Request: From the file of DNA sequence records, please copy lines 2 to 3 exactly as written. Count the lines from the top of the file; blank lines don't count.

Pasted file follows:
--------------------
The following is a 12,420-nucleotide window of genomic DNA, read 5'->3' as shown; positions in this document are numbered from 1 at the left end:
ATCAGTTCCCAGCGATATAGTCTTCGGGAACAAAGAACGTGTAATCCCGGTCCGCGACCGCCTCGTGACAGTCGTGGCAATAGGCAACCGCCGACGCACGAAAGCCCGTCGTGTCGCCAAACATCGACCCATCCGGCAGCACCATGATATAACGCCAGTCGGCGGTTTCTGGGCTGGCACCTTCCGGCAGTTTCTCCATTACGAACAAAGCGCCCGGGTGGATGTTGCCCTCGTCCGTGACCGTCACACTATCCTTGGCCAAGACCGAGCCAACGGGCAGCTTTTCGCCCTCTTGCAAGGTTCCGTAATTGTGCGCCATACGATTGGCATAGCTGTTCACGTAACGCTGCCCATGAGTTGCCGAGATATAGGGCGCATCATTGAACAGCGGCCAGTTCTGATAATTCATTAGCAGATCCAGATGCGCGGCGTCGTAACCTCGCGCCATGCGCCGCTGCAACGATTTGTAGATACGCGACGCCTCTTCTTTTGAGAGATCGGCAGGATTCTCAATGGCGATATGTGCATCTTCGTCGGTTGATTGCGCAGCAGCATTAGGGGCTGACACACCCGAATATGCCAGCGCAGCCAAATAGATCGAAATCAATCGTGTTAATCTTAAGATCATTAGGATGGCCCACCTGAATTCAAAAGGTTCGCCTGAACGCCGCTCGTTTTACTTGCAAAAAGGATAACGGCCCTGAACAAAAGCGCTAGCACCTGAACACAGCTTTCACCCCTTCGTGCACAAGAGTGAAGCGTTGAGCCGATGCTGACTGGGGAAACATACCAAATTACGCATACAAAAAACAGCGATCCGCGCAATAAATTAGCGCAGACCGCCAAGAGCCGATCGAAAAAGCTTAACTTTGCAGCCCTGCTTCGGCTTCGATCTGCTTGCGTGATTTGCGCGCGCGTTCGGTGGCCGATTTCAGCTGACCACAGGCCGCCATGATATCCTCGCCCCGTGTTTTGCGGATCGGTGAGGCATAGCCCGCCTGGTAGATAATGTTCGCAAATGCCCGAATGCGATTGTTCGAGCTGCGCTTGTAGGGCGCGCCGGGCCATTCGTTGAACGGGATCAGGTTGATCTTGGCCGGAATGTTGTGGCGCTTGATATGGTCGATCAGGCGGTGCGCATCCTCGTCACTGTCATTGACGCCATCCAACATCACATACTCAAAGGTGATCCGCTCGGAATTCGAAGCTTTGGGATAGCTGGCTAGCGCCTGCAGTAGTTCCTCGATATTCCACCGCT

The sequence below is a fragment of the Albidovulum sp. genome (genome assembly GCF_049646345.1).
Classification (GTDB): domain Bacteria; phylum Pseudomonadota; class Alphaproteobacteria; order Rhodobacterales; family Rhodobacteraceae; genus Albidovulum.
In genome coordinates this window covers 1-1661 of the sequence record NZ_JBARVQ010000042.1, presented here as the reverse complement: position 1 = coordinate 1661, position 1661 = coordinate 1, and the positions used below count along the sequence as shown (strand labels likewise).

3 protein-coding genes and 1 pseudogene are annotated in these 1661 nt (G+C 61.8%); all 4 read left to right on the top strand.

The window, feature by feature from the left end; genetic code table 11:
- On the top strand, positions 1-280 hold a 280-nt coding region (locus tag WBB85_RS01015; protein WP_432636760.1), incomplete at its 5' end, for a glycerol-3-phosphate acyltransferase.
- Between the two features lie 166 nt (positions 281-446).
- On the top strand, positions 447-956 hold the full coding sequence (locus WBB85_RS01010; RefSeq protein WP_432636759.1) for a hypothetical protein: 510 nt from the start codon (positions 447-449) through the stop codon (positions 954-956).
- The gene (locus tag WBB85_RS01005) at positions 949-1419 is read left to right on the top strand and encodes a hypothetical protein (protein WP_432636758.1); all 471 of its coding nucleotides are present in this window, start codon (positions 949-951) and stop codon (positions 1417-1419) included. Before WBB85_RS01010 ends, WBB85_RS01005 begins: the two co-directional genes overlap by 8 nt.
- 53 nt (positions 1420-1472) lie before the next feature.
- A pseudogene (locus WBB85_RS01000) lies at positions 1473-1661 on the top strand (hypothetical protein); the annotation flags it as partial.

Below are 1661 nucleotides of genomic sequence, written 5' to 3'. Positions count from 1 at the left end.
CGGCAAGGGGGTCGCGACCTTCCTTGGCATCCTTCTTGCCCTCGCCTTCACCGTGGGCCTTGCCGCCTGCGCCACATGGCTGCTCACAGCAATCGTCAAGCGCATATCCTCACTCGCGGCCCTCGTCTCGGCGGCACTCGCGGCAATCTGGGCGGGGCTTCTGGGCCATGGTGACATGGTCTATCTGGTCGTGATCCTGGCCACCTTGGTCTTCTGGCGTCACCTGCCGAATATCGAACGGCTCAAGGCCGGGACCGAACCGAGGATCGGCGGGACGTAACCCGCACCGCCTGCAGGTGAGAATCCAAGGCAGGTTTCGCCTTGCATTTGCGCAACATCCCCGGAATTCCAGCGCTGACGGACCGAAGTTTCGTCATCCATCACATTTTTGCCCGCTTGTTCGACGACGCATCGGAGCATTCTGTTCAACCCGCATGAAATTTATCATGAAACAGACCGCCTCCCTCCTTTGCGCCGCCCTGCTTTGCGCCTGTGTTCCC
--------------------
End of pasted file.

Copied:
ATCAGTTCCCAGCGATATAGTCTTCGGGAACAAAGAACGTGTAATCCCGGTCCGCGACCGCCTCGTGACAGTCGTGGCAATAGGCAACCGCCGACGCACGAAAGCCCGTCGTGTCGCCAAACATCGACCCATCCGGCAGCACCATGATATAACGCCAGTCGGCGGTTTCTGGGCTGGCACCTTCCGGCAGTTTCTCCATTACGAACAAAGCGCCCGGGTGGATGTTGCCCTCGTCCGTGACCGTCACACTATCCTTGGCCAAGACCGAGCCAACGGGCAGCTTTTCGCCCTCTTGCAAGGTTCCGTAATTGTGCGCCATACGATTGGCATAGCTGTTCACGTAACGCTGCCCATGAGTTGCCGAGATATAGGGCGCATCATTGAACAGCGGCCAGTTCTGATAATTCATTAGCAGATCCAGATGCGCGGCGTCGTAACCTCGCGCCATGCGCCGCTGCAACGATTTGTAGATACGCGACGCCTCTTCTTTTGAGAGATCGGCAGGATTCTCAATGGCGATATGTGCATCTTCGTCGGTTGATTGCGCAGCAGCATTAGGGGCTGACACACCCGAATATGCCAGCGCAGCCAAATAGATCGAAATCAATCGTGTTAATCTTAAGATCATTAGGATGGCCCACCTGAATTCAAAAGGTTCGCCTGAACGCCGCTCGTTTTACTTGCAAAAAGGATAACGGCCCTGAACAAAAGCGCTAGCACCTGAACACAGCTTTCACCCCTTCGTGCACAAGAGTGAAGCGTTGAGCCGATGCTGACTGGGGAAACATACCAAATTACGCATACAAAAAACAGCGATCCGCGCAATAAATTAGCGCAGACCGCCAAGAGCCGATCGAAAAAGCTTAACTTTGCAGCCCTGCTTCGGCTTCGATCTGCTTGCGTGATTTGCGCGCGCGTTCGGTGGCCGATTTCAGCTGACCACAGGCCGCCATGATATCCTCGCCCCGTGTTTTGCGGATCGGTGAGGCATAGCCCGCCTGGTAGATAATGTTCGCAAATGCCCGAATGCGATTGTTCGAGCTGCGCTTGTAGGGCGCGCCGGGCCATTCGTTGAACGGGATCAGGTTGATCTTGGCCGGAATGTTGTGGCGCTTGATATGGTCGATCAGGCGGTGCGCATCCTCGTCACTGTCATTGACGCCATCCAACATCACATACTCAAAGGTGATCCGCTCGGAATTCGAAGCTTTGGGATAGCTGGCTAGCGCCTGCAGTAGTTCCTCGATATTCCACCGCT

The sequence below is a fragment of the Albidovulum sp. genome (genome assembly GCF_049646345.1).